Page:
When the 113th Congress is sworn in today, its new members will include the first Hindu member of Congress and the first Buddhist to serve as senator. Also for the first time, Congress will welcome a member who describes her religion as "none."
Democratic Arizona Rep. Kyrsten Sinema, who was raised a Mormon, is religiously unaffiliated but does not describe herself as an atheist. Her campaign was unavailable for comment to Whispers due to the swearing in, but spokesman Justin Unga told the Religion News Service in November that Sinema favors a "secular approach." He told the New York Times the same month that Sinema "believes the terms 'nontheist,' 'atheist' or 'nonbeliever' are not befitting of her life's work or personal character."
Despite the clear distinction, both secular and atheist groups have cheered her rise to Congress. In March 2011, The Center for Inquiry presented the Arizona attorney and professor with its Award for the Advancement of Science and Reason in Public Policy, which "recognizes legislators who support public policy based on scientific thinking" while "maintaining church-state separation," according to its web site.
In October 2010, Sinema spoke at the opening of the nontheistic Secular Coalition for Arizona.
Although Sinema is the first member of Congress to declare her religious affiliation as "none," a Pew Forum on Religious and Public Life analysis out Thursday notes that 10 other members of the new Congress declined to provide any indication of religious leanings. That means that about 2 percent of the 113th Congress hasn't declared a religious affiliation, up from about 1 percent in the prior Congress.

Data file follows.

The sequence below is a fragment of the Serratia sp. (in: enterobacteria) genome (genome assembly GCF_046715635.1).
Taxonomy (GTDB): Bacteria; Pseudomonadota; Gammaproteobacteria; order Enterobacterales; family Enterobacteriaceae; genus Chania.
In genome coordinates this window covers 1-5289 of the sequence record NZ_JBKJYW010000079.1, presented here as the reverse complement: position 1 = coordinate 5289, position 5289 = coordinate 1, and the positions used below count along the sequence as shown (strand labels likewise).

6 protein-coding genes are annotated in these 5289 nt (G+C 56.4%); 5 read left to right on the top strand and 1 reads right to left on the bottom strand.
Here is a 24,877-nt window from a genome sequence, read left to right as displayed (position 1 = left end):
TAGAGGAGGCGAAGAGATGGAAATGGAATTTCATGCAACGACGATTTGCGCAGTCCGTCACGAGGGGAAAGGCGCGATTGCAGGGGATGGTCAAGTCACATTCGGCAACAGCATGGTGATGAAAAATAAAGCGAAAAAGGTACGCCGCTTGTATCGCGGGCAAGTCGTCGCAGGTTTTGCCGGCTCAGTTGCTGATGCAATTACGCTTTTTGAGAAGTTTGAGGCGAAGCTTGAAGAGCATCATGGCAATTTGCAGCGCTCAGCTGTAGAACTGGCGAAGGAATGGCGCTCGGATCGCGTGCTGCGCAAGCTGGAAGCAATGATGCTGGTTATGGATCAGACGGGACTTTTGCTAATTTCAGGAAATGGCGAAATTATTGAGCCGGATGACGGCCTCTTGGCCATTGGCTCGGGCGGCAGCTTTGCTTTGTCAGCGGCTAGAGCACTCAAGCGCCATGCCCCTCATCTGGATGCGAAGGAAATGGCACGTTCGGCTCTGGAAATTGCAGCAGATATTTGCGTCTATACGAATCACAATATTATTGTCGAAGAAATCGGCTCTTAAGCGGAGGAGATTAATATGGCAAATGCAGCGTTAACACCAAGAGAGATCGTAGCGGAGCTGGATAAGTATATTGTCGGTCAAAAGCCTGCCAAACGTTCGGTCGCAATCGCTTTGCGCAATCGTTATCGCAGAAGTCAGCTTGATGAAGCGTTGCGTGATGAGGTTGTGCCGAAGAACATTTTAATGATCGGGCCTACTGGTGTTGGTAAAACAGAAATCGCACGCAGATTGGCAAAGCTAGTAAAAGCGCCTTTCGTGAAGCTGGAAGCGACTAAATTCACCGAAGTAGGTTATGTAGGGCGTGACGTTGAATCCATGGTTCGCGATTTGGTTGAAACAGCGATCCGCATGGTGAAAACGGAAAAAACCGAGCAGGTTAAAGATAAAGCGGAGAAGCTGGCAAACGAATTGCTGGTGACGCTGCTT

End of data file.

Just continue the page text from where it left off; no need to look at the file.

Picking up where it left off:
And the increasingly secular Congress reflects an increasingly secular American public.
"Apparently, a growing number of Americans are running from organized religion, but by no means running from God ... 'Nones' are the undecided of the religious world," wrote author and journalist Eric Weiner in a New York Times op-ed in December 2011 of the rise of the "nones"—the 12 percent of Americans with no religious affiliation. "[Some] think politics is to blame. Their idea is that we've mixed politics and religion so completely that many simply opt out of both."
Sinema, it seems, has shown it's possible to opt into one but not the other.
Elizabeth Flock is a staff writer for U.S. News & World Report. You can follow her on Twitter or Facebook or reach her at firstname.lastname@example.org.